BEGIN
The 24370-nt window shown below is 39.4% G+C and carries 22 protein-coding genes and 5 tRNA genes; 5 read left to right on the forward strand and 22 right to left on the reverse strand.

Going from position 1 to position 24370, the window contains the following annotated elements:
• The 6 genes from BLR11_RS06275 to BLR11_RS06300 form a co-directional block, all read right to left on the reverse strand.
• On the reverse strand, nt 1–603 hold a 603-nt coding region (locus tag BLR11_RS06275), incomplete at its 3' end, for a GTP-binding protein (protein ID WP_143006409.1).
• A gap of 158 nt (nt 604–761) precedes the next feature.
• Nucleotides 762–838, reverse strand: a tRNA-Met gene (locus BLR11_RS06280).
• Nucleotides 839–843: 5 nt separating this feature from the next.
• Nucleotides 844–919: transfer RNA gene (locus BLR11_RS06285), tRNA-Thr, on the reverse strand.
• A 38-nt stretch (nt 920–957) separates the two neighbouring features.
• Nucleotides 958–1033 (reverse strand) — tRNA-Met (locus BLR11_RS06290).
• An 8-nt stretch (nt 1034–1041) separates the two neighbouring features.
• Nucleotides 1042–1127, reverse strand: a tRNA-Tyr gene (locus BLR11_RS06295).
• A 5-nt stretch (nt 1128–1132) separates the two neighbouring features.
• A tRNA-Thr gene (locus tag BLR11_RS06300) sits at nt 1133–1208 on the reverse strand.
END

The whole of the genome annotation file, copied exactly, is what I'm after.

The 24370-nt window shown below is 39.4% G+C and carries 22 protein-coding genes and 5 tRNA genes; 5 read left to right on the forward strand and 22 right to left on the reverse strand.

Going from position 1 to position 24370, the window contains the following annotated elements:
• The 6 genes from BLR11_RS06275 to BLR11_RS06300 form a co-directional block, all read right to left on the reverse strand.
• On the reverse strand, nt 1–603 hold a 603-nt coding region (locus tag BLR11_RS06275), incomplete at its 3' end, for a GTP-binding protein (protein ID WP_143006409.1).
• A gap of 158 nt (nt 604–761) precedes the next feature.
• Nucleotides 762–838, reverse strand: a tRNA-Met gene (locus BLR11_RS06280).
• Nucleotides 839–843: 5 nt separating this feature from the next.
• Nucleotides 844–919: transfer RNA gene (locus BLR11_RS06285), tRNA-Thr, on the reverse strand.
• A 38-nt stretch (nt 920–957) separates the two neighbouring features.
• Nucleotides 958–1033 (reverse strand) — tRNA-Met (locus BLR11_RS06290).
• An 8-nt stretch (nt 1034–1041) separates the two neighbouring features.
• Nucleotides 1042–1127, reverse strand: a tRNA-Tyr gene (locus BLR11_RS06295).
• A 5-nt stretch (nt 1128–1132) separates the two neighbouring features.
• A tRNA-Thr gene (locus tag BLR11_RS06300) sits at nt 1133–1208 on the reverse strand.